Homarus americanus...

The Maine Attraction!


“The world is my lobster.” ~Henry J. Tillman

This is what a lobster looks like once it has been cooked. As explained above, the astaxanthins are free upon heat activation and this guy is definitely blushing!

This is just one example of the color of a lobster’s carapace that is still alive. Other colors will be shown later. Once cooked, these guys will closely resemble the bright red lobsters below!

In 2006, a lobster was discovered to be “half-cooked” in appearance! This was a one-of-a-kind lobster and he sure got his 15 minutes of fame!

For a quick and dirty list of fast facts relating to this species as well as a video, please visit the New England Aquarium website.

To hear what a lobster sounds like, click here and go to the bottom of the page, or learn more about the American lobster’s relatives and where it comes from.

Even if you don’t like lobsters, I guarantee you will like this!

Please click here to check out some other fantastic websites designed by past and present classmates.

Last updated 4.15.2009

The translation of Homarus americanus is literally “lobster of America.” This creature is know world-wide: Homard americain (French), Hummer (German), Bogavante americano (Spanish), Robusta (Russian), and Omar (Japanese).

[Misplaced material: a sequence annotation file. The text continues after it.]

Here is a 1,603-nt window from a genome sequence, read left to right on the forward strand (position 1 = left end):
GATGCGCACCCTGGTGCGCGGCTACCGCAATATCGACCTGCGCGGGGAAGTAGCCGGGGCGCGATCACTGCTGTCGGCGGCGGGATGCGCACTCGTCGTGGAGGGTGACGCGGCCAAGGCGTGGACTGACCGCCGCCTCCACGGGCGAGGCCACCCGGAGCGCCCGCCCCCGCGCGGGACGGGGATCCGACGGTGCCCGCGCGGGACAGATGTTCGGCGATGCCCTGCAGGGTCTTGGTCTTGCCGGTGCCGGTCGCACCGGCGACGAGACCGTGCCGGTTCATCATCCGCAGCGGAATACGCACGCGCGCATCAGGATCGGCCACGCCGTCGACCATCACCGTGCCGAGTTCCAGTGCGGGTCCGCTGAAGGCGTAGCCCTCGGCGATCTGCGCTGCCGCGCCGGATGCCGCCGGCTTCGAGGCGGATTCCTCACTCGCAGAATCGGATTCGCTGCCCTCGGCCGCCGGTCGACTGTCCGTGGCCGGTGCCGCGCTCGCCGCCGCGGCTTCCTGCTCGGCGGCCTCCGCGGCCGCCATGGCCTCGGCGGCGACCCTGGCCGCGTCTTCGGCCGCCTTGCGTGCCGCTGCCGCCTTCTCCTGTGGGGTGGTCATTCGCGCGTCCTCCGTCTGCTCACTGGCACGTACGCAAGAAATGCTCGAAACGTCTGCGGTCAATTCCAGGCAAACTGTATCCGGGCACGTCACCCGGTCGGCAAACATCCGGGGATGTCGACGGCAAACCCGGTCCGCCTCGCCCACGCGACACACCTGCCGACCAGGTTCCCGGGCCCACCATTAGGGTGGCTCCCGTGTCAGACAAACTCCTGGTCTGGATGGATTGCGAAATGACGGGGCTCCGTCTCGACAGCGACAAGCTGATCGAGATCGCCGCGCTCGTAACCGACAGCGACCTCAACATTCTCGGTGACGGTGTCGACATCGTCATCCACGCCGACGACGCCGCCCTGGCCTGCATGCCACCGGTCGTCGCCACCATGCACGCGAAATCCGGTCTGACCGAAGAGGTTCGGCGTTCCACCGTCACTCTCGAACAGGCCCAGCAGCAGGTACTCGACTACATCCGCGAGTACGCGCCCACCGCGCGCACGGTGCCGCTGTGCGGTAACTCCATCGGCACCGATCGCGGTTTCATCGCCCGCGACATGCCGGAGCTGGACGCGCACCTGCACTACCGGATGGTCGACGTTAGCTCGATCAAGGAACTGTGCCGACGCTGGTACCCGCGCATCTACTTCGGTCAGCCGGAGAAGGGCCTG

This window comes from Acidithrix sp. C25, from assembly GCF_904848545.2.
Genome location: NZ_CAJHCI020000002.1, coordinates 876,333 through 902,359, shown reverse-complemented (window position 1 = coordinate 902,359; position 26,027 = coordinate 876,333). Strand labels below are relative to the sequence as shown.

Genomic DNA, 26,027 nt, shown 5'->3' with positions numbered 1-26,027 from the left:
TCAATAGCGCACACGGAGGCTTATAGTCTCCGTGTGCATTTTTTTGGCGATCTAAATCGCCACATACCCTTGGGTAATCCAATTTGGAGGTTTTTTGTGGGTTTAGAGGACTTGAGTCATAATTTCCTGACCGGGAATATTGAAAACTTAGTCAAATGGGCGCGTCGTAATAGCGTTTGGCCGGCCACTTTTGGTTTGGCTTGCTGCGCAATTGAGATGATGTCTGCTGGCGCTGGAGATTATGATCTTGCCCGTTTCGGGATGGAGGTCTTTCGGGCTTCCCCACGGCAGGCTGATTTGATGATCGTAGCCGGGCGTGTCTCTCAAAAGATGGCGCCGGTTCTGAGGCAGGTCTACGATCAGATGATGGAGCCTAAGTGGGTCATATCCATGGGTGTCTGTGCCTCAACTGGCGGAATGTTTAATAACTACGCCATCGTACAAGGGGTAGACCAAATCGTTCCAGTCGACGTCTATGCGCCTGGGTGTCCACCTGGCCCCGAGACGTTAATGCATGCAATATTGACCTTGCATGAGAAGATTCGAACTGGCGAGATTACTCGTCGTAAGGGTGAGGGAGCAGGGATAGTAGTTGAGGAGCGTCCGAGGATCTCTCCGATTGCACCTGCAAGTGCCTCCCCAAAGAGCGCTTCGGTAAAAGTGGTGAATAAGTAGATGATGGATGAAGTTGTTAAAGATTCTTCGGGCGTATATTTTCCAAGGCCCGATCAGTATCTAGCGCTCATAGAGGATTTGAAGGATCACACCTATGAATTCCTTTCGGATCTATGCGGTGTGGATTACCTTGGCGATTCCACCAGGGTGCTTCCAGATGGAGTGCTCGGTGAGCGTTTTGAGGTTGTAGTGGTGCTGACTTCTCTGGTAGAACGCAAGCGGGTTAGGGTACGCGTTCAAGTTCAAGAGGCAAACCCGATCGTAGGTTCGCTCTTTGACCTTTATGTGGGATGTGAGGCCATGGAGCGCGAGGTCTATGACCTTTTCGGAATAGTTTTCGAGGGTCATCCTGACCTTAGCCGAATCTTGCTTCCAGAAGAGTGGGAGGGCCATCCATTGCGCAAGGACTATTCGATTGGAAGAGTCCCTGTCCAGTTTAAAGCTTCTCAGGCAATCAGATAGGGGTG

As far as the photographs that greatly supplement this website, it’s important to note that live lobsters are not red, but rather, are typically either olive green or greenish brown; however, that little guy above is alive, so his bright orange color is definitely a beautiful exception! It is actually the combination of free astaxanthin (red pigment) and bound astaxanthin that determines the carapace color. Usually, orange, reddish, dark green or black speckles are sprinkled about the body and a shade of blue graces the joints. Once the lobster is cooked, it turns bright orange-red. All lobsters become red when they are cooked, except albino lobsters, because heat breaks the bond between the astaxanthins and their associated proteins, thus freeing the red pigments causing the red pigmentation. Astaxanthins are structurally similar to β-carotene and are obtained in the diet of the lobster.